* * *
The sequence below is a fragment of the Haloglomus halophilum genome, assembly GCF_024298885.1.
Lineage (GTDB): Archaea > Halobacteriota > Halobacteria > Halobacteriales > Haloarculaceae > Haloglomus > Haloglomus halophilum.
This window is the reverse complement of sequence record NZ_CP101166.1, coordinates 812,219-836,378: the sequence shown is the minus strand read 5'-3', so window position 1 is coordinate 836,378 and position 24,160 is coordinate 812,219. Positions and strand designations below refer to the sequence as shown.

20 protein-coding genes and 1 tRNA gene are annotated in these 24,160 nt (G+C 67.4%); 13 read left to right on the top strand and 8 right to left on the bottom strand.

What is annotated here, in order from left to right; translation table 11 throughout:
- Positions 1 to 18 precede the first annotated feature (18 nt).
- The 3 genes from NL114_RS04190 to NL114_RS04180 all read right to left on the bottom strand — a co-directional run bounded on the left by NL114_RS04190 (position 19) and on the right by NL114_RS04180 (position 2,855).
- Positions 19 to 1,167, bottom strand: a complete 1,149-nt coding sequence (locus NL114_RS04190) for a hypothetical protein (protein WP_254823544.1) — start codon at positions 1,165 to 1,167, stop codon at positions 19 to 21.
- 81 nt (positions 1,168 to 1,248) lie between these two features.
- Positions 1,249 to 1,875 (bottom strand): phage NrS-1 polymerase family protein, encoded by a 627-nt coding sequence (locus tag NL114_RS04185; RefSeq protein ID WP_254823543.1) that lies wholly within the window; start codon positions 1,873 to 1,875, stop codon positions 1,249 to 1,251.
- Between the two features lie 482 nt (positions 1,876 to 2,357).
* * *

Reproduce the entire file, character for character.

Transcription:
The sequence below is a fragment of the Haloglomus halophilum genome, assembly GCF_024298885.1.
Lineage (GTDB): Archaea > Halobacteriota > Halobacteria > Halobacteriales > Haloarculaceae > Haloglomus > Haloglomus halophilum.
This window is the reverse complement of sequence record NZ_CP101166.1, coordinates 812,219-836,378: the sequence shown is the minus strand read 5'-3', so window position 1 is coordinate 836,378 and position 24,160 is coordinate 812,219. Positions and strand designations below refer to the sequence as shown.

20 protein-coding genes and 1 tRNA gene are annotated in these 24,160 nt (G+C 67.4%); 13 read left to right on the top strand and 8 right to left on the bottom strand.

What is annotated here, in order from left to right; translation table 11 throughout:
- Positions 1 to 18 precede the first annotated feature (18 nt).
- The 3 genes from NL114_RS04190 to NL114_RS04180 all read right to left on the bottom strand — a co-directional run bounded on the left by NL114_RS04190 (position 19) and on the right by NL114_RS04180 (position 2,855).
- Positions 19 to 1,167, bottom strand: a complete 1,149-nt coding sequence (locus NL114_RS04190) for a hypothetical protein (protein WP_254823544.1) — start codon at positions 1,165 to 1,167, stop codon at positions 19 to 21.
- 81 nt (positions 1,168 to 1,248) lie between these two features.
- Positions 1,249 to 1,875 (bottom strand): phage NrS-1 polymerase family protein, encoded by a 627-nt coding sequence (locus tag NL114_RS04185; RefSeq protein ID WP_254823543.1) that lies wholly within the window; start codon positions 1,873 to 1,875, stop codon positions 1,249 to 1,251.
- Between the two features lie 482 nt (positions 1,876 to 2,357).